Traditional survey detection methods are often labour intensive, and hard-to-find species provide limited information. This is where the labrador, border collie and samoyed came to the rescue.

La Trobe’s Anthrozoology Research Group Dog Lab in Bendigo, Victoria have been training a pool of local community volunteers and their dogs in conservation detection to use with environmental DNA sampling. Using both environmental DNA and detection dogs has the potential to generate a lot of meaningful data on these threatened stoneflies.

For seven weeks in a special program, dogs were trained to memorise the odour of the Alpine Stonefly (Thaumatoperla alpina), a threatened but iconic insect in the high plains.

The dogs have previously been trained to sniff out animal nests or faeces but not an animal itself, so this was a new approach and an Australian first.

Stoneflies are hard to catch

The Alpine Stonefly are brightly coloured aquatic insects and are difficult to find, especially as larvae in water where they live as predators for up to two years in the streams on the Bogong High Plains, Mount Buller-Mount Stirling, Mt Baw Baw and the Yarra Ranges.

They often burrow underneath cobbles, boulders and into the stream bed while the adults only emerge from the water for a few months between January and April to reproduce.

With all this in mind, it’s easy to understand why traditional detection methods can be time consuming and often ineffective.

We predominately focused on the endangered Alpine Stonefly, found across the Bogong High Plains. Their restricted distribution and habitat made them an ideal candidate to trial detection dogs and environmental DNA techniques.




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How dogs and environmental DNA help

We collected water samples from across the Bogong High Plains, Mount Buller and Mount Stirling with trace DNA, such as cells shed from the insect. The ability to quickly take these samples from a broad area to indicate the presence of a species is important to understand distribution. But this approach limits the amount of ecological information that is gathered.

Initial training introduced the dogs to the odour of the Alpine Stonefly in a controlled laboratory setting. Then they graduated from the laboratory to small areas of bushland to search for the insect.

Once the dogs successfully completed their training, it was time to trial the dogs in the alpine environment and survey Alpine Stoneflies in their natural environment.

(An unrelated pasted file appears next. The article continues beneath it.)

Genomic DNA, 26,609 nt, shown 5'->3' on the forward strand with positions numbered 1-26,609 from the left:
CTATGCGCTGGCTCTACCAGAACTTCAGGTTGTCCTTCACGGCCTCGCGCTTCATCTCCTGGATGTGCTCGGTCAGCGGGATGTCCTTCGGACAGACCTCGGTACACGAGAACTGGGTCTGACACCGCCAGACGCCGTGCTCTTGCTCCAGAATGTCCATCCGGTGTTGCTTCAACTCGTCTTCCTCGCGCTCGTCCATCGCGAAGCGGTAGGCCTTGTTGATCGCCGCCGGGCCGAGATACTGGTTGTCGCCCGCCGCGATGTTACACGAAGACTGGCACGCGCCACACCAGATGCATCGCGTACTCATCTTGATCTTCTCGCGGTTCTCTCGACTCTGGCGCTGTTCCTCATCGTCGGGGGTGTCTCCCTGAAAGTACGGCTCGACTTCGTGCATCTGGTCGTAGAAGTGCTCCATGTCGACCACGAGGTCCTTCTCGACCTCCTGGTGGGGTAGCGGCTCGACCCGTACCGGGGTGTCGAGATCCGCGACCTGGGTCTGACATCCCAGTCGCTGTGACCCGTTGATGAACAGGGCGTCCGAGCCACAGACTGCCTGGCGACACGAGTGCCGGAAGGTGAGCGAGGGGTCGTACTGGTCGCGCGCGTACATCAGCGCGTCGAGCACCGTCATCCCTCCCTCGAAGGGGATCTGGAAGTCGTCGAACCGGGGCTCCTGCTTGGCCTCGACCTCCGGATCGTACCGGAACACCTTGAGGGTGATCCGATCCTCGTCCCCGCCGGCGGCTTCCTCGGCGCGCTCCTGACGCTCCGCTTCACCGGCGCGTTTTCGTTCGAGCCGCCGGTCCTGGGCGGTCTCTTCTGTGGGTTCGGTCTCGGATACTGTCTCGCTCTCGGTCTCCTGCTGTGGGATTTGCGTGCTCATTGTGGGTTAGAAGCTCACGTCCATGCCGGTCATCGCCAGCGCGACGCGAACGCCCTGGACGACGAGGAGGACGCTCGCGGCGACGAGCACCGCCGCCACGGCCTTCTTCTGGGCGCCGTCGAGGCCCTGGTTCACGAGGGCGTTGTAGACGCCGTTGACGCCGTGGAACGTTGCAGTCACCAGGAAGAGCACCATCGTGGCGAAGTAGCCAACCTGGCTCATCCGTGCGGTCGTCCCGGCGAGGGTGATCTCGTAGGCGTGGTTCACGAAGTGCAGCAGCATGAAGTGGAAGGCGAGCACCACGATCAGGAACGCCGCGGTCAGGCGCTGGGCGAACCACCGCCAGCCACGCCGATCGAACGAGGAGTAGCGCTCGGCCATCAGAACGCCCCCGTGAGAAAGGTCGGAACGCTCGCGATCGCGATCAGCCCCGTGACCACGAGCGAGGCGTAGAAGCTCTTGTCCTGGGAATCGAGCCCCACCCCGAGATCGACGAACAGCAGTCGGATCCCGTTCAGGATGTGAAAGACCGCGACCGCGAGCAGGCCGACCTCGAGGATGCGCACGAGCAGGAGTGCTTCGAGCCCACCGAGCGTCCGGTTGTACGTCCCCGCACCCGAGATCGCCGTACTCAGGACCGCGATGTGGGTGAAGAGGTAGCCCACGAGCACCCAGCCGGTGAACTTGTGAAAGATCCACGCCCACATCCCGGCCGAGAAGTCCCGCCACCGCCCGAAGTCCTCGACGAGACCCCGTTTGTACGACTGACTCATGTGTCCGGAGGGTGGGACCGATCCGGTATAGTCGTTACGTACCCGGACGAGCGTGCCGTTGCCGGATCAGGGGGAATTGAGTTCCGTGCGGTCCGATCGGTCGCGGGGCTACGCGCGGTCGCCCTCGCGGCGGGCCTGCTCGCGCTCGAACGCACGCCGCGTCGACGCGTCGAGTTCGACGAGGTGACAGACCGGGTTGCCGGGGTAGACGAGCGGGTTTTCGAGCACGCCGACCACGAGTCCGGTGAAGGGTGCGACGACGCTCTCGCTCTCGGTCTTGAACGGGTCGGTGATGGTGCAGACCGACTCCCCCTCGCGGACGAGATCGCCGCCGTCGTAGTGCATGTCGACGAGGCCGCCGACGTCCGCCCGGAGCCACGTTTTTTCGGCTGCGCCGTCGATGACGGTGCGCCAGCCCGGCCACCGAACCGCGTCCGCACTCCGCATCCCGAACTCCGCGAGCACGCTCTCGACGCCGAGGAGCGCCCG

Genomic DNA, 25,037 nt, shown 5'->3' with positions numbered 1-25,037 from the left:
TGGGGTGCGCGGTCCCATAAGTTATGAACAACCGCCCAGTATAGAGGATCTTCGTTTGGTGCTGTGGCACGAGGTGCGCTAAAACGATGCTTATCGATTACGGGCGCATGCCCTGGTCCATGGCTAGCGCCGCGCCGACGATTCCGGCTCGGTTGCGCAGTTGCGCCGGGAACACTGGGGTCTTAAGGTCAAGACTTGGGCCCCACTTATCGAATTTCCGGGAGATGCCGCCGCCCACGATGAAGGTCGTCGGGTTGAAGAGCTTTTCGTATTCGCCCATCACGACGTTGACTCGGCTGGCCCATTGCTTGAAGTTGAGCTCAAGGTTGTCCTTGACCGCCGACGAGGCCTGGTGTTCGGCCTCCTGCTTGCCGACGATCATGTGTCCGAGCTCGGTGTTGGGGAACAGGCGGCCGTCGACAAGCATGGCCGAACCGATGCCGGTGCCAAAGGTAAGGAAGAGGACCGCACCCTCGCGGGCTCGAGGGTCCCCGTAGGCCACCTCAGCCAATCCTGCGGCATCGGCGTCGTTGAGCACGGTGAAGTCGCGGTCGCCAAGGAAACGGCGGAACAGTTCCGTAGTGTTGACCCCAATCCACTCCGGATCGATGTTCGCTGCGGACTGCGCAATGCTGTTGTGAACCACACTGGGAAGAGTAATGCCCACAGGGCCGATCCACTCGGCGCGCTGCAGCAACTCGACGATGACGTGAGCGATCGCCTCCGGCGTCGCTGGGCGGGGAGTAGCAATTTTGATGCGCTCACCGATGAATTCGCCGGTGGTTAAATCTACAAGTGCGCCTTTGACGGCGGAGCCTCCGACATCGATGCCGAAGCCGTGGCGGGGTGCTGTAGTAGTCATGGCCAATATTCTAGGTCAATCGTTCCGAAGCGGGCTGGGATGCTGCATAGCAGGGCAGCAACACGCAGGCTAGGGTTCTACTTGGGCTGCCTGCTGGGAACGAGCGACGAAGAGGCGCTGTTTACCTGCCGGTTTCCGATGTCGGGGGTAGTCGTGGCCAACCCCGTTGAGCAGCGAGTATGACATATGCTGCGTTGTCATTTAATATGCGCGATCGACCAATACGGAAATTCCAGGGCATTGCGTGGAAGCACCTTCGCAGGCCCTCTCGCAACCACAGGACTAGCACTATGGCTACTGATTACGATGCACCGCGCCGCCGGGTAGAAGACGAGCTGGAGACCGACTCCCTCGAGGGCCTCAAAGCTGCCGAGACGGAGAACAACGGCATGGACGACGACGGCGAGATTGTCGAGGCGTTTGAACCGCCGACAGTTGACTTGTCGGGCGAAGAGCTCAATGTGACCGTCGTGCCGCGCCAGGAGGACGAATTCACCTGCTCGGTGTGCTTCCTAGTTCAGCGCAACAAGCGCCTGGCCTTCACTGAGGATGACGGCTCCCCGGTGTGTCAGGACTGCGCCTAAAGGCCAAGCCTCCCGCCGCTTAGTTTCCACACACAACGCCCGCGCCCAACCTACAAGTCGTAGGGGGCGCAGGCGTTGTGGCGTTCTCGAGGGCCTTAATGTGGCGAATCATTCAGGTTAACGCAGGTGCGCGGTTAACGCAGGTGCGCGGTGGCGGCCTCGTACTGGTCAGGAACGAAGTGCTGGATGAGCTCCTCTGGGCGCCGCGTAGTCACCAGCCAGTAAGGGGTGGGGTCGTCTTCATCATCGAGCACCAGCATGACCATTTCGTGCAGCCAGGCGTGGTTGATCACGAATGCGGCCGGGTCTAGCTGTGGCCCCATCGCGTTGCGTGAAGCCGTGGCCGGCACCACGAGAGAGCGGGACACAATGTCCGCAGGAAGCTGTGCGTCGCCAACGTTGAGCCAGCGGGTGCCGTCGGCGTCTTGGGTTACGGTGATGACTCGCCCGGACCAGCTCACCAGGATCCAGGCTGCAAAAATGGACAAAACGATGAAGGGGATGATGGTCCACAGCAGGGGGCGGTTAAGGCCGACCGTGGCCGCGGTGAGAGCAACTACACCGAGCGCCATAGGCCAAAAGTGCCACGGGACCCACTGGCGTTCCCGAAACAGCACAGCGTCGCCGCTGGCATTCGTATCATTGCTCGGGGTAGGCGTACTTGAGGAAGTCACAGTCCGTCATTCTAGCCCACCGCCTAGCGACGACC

The trial was conducted at Falls Creek with the dogs’ three volunteer handlers. And the surveys were successful, with all three dogs finding Alpine Stoneflies in their natural habitats.

So could this success be transferred to a similar species?

Absolutely. In preliminary trials, Bayar, Judd and Sasha detected the Stirling Stonefly, a related species of Thaumatoperla that lives in Mount Buller and Mount Stirling, suggesting detection dogs can transfer their conservation training from one species to another.

This is a great find as it means this technique can be used to survey yet another species of Thaumatoperla that lives in Mt Baw Baw and the Yarra Ranges.




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Our research is showing that these new sampling techniques supporting conservation are an important part of keeping biodiversity protected in alpine regions.

Now that we’ve successfully trained three dogs, we’re hoping to secure funding to conduct future and more thorough surveys on the Alpine and Stirling Stonefly, and eventually on the third species of stonefly.

By developing creative techniques to detect these species, we boost our ability to document them and, importantly, to protect them.The Conversation

Julia Mynott, Research Officer, Centre for Freshwater Ecosystems, La Trobe University

This article is republished from The Conversation under a Creative Commons license. Read the original article.

UK becomes first country to declare a ‘climate emergency’



Days of protest by Extinction Rebellion have brought parts of London to a standstill.
Shutterstock

Chris Turney, UNSW

On Wednesday night a bipartisan UK Parliament passed an extraordinary measure: a national declaration of an Environment and Climate Emergency.

The UK is the first national government to declare such an emergency. The decision marks a renewed sense of urgency in tackling climate change, following a visit to Parliament by teenage activist Greta Thunberg , the broadcast of David Attenborough’s documentary Climate Change: The Facts and 11 days of protest by environmental group Extinction Rebellion that paralysed parts of London.